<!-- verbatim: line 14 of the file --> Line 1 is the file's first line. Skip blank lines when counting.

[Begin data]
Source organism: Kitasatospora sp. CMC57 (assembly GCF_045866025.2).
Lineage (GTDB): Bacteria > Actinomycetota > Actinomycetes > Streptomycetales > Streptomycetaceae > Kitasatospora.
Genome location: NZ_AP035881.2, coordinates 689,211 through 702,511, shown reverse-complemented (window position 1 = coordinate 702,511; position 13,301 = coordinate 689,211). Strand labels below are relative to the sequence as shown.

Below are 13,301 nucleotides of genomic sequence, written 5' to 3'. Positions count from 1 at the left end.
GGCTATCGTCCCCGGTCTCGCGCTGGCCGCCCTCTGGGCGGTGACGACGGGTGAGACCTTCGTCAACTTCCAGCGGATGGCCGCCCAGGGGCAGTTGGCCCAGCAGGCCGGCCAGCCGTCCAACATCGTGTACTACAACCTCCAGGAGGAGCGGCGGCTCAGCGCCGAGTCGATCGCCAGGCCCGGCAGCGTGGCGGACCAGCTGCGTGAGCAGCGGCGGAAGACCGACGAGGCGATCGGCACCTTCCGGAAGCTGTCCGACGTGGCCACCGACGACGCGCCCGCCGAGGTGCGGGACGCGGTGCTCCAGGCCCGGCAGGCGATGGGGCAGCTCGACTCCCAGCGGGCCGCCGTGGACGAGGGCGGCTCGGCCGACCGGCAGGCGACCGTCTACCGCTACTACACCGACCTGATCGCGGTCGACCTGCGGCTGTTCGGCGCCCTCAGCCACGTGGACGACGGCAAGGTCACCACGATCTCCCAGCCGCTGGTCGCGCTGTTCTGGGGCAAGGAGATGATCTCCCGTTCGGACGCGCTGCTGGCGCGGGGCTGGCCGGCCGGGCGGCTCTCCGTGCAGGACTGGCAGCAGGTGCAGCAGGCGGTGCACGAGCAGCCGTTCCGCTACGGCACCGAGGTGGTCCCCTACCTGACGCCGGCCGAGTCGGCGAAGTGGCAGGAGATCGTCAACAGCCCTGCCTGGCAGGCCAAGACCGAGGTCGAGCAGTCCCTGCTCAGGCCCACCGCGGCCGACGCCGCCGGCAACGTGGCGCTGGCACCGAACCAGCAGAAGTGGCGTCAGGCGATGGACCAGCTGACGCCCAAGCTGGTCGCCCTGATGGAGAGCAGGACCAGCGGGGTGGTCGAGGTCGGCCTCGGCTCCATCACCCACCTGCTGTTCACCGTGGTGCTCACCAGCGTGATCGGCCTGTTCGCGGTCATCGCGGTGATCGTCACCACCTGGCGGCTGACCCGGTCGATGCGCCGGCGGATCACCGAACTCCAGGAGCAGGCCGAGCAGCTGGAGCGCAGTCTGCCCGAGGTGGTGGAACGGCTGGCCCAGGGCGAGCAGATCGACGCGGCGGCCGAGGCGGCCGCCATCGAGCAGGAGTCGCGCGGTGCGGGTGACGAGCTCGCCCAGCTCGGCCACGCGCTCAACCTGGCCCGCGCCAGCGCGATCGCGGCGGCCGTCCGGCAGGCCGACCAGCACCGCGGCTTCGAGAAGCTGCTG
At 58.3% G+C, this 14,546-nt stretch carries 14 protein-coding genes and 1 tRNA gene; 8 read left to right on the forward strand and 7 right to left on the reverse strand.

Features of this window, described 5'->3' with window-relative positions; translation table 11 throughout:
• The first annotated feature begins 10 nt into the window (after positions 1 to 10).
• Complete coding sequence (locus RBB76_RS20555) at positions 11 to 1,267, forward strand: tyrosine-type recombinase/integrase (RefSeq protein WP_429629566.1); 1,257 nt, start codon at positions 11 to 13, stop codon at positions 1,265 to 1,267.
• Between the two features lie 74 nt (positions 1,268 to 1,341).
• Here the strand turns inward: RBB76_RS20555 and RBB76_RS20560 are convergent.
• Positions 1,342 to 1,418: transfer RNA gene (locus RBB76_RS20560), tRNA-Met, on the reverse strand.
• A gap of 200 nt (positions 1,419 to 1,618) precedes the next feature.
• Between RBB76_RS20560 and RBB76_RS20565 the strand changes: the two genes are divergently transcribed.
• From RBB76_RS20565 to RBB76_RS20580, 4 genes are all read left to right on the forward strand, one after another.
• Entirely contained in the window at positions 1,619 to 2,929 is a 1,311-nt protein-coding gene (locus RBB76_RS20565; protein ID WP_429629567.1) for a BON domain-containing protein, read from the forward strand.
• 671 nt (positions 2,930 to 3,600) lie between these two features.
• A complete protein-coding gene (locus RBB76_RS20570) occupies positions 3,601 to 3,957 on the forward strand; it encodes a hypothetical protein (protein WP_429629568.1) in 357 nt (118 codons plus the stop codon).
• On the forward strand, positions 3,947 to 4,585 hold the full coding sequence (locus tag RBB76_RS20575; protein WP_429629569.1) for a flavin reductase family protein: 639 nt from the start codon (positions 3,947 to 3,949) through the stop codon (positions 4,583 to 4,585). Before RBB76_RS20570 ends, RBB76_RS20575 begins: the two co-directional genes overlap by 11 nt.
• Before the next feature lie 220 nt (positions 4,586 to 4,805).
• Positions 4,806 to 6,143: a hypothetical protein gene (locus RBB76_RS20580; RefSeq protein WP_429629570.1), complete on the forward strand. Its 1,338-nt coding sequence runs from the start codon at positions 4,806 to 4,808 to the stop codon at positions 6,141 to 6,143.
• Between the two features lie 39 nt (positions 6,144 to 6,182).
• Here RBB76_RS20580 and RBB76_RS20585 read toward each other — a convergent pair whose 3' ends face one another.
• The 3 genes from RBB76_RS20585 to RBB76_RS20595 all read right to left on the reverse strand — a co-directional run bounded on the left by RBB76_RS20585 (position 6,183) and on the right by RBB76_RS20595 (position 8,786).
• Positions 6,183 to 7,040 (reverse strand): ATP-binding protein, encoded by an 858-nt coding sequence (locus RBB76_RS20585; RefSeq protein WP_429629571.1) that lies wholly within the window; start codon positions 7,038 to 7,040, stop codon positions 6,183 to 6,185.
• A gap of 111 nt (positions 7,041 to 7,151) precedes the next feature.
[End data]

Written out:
• Between RBB76_RS20560 and RBB76_RS20565 the strand changes: the two genes are divergently transcribed.